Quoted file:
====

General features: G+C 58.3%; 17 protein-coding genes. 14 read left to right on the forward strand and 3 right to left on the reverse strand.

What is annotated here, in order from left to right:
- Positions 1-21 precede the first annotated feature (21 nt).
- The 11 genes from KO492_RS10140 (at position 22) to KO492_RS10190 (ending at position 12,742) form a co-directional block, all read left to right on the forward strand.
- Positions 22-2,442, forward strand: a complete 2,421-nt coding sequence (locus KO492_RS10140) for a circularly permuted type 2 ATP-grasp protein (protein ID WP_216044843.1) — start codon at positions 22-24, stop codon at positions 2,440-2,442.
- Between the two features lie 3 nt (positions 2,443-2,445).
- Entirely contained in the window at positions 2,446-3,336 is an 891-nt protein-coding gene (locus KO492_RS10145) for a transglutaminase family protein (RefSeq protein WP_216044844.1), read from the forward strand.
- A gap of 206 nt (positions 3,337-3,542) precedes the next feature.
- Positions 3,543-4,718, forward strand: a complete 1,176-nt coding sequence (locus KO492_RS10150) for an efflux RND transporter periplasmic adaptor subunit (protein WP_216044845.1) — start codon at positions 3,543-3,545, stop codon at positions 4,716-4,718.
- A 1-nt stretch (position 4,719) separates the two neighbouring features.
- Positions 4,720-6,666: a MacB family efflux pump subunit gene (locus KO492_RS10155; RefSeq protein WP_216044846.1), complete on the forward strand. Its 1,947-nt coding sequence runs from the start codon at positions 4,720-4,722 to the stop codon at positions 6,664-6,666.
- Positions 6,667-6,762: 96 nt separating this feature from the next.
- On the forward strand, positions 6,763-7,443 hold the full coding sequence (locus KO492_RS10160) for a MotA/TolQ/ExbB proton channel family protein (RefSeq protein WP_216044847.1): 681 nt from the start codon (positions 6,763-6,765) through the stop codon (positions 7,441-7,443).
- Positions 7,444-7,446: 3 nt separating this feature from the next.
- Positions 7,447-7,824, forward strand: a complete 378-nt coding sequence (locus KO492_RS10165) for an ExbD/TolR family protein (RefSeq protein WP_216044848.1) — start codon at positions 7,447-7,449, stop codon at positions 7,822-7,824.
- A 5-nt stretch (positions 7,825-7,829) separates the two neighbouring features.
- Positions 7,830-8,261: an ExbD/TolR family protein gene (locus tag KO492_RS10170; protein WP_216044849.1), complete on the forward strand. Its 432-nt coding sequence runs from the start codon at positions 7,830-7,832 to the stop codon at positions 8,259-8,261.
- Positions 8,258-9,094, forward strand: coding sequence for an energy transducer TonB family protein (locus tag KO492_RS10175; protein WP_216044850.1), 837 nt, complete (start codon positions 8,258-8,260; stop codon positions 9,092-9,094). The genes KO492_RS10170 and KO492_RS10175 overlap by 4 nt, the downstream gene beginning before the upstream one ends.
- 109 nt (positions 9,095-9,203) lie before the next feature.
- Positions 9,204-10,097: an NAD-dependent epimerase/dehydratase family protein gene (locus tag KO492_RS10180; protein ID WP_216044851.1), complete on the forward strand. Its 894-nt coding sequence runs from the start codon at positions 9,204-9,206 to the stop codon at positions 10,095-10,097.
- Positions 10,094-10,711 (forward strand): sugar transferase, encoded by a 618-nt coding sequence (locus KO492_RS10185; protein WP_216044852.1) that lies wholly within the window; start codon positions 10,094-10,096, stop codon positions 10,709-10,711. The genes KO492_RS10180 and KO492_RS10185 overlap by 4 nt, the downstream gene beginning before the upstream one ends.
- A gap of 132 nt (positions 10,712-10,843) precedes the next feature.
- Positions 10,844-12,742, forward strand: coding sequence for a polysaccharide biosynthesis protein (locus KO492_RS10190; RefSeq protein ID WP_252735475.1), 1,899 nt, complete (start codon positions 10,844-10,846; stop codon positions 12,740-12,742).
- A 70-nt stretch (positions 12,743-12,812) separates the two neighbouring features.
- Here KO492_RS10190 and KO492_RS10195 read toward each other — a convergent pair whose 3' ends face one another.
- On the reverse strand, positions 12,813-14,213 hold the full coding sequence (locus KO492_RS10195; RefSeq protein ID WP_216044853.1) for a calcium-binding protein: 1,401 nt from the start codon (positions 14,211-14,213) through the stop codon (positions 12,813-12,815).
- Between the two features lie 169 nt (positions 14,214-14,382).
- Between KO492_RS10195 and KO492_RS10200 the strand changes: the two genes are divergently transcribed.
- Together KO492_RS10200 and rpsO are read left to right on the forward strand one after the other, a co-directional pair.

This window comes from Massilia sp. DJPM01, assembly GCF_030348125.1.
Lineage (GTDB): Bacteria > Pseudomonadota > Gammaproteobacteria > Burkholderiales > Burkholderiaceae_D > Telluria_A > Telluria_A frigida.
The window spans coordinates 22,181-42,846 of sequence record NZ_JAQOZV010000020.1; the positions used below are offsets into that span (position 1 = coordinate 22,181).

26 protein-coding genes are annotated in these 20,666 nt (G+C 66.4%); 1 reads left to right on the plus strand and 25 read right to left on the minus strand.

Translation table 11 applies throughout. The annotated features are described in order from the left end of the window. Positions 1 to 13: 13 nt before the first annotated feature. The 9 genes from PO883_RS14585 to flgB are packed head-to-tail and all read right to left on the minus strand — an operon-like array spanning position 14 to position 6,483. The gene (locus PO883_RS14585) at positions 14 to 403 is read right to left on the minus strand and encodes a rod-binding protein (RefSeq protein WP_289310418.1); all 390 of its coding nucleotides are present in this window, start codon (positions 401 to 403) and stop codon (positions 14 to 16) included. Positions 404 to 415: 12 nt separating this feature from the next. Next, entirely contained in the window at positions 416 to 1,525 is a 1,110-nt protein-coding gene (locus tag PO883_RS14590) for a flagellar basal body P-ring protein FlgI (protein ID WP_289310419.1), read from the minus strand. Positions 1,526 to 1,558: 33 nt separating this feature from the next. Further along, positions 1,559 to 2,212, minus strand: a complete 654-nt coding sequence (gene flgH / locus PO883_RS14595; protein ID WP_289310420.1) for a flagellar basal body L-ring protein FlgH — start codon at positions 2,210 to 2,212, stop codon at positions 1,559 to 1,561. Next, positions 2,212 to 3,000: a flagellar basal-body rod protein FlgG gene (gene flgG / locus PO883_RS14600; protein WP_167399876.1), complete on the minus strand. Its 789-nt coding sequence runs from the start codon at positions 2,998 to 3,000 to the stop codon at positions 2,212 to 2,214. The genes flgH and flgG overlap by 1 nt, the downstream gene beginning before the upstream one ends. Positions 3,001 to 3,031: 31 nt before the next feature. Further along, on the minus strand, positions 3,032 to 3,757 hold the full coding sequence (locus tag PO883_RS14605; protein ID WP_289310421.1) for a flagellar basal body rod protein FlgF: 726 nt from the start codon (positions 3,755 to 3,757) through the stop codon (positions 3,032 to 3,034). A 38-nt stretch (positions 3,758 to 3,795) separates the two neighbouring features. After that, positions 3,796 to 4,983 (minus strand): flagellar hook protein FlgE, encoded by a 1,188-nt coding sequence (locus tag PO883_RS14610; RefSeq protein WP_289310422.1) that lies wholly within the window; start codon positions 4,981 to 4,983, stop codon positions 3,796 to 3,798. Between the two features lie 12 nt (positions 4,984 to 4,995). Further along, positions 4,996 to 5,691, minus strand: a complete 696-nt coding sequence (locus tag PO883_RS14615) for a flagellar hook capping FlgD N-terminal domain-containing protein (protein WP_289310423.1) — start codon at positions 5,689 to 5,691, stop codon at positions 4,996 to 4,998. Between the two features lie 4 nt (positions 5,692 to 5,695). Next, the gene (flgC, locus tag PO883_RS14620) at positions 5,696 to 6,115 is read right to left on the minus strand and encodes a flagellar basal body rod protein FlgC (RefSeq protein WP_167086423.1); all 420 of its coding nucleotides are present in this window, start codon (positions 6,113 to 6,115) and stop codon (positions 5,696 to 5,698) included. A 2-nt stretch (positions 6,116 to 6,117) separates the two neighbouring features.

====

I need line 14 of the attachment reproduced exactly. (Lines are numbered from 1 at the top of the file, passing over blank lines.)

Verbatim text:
- Positions 7,444-7,446: 3 nt separating this feature from the next.